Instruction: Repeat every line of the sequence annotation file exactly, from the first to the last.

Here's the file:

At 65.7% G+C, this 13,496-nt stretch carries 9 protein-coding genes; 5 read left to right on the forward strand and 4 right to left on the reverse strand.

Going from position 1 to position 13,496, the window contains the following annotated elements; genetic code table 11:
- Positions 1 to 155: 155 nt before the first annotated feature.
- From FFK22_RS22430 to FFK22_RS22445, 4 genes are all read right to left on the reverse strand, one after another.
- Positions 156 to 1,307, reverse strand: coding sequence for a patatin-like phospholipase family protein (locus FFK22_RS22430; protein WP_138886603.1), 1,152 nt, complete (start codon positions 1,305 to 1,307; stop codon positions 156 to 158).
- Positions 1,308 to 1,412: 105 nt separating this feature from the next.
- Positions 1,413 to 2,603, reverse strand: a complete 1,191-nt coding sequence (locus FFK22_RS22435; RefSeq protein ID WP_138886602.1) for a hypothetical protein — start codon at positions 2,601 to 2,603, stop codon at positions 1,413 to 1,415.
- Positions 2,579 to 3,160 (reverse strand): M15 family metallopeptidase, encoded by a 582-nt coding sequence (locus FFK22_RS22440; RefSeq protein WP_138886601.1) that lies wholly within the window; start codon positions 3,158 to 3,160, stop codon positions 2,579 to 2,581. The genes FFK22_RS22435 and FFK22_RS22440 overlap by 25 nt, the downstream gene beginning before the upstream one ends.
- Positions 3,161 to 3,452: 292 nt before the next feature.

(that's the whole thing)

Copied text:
At 65.7% G+C, this 13,496-nt stretch carries 9 protein-coding genes; 5 read left to right on the forward strand and 4 right to left on the reverse strand.

Going from position 1 to position 13,496, the window contains the following annotated elements; genetic code table 11:
- Positions 1 to 155: 155 nt before the first annotated feature.
- From FFK22_RS22430 to FFK22_RS22445, 4 genes are all read right to left on the reverse strand, one after another.
- Positions 156 to 1,307, reverse strand: coding sequence for a patatin-like phospholipase family protein (locus FFK22_RS22430; protein WP_138886603.1), 1,152 nt, complete (start codon positions 1,305 to 1,307; stop codon positions 156 to 158).
- Positions 1,308 to 1,412: 105 nt separating this feature from the next.
- Positions 1,413 to 2,603, reverse strand: a complete 1,191-nt coding sequence (locus FFK22_RS22435; RefSeq protein ID WP_138886602.1) for a hypothetical protein — start codon at positions 2,601 to 2,603, stop codon at positions 1,413 to 1,415.
- Positions 2,579 to 3,160 (reverse strand): M15 family metallopeptidase, encoded by a 582-nt coding sequence (locus FFK22_RS22440; RefSeq protein WP_138886601.1) that lies wholly within the window; start codon positions 3,158 to 3,160, stop codon positions 2,579 to 2,581. The genes FFK22_RS22435 and FFK22_RS22440 overlap by 25 nt, the downstream gene beginning before the upstream one ends.
- Positions 3,161 to 3,452: 292 nt before the next feature.